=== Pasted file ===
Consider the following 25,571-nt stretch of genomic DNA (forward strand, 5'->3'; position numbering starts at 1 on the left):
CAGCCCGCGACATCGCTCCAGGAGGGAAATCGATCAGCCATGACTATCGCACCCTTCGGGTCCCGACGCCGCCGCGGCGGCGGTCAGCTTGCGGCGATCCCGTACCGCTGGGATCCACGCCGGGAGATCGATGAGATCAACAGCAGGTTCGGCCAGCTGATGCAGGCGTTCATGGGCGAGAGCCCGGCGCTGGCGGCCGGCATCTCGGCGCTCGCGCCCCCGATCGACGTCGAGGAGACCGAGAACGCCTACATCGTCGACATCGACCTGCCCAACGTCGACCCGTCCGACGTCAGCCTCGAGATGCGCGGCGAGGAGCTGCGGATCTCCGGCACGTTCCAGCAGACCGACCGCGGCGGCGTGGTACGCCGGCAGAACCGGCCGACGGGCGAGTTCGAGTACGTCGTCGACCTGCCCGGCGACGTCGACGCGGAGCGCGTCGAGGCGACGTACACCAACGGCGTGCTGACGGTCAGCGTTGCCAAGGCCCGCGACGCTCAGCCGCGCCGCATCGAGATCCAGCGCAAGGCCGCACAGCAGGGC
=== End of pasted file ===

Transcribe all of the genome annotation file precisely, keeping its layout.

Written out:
Consider the following 25,571-nt stretch of genomic DNA (forward strand, 5'->3'; position numbering starts at 1 on the left):
CAGCCCGCGACATCGCTCCAGGAGGGAAATCGATCAGCCATGACTATCGCACCCTTCGGGTCCCGACGCCGCCGCGGCGGCGGTCAGCTTGCGGCGATCCCGTACCGCTGGGATCCACGCCGGGAGATCGATGAGATCAACAGCAGGTTCGGCCAGCTGATGCAGGCGTTCATGGGCGAGAGCCCGGCGCTGGCGGCCGGCATCTCGGCGCTCGCGCCCCCGATCGACGTCGAGGAGACCGAGAACGCCTACATCGTCGACATCGACCTGCCCAACGTCGACCCGTCCGACGTCAGCCTCGAGATGCGCGGCGAGGAGCTGCGGATCTCCGGCACGTTCCAGCAGACCGACCGCGGCGGCGTGGTACGCCGGCAGAACCGGCCGACGGGCGAGTTCGAGTACGTCGTCGACCTGCCCGGCGACGTCGACGCGGAGCGCGTCGAGGCGACGTACACCAACGGCGTGCTGACGGTCAGCGTTGCCAAGGCCCGCGACGCTCAGCCGCGCCGCATCGAGATCCAGCGCAAGGCCGCACAGCAGGGC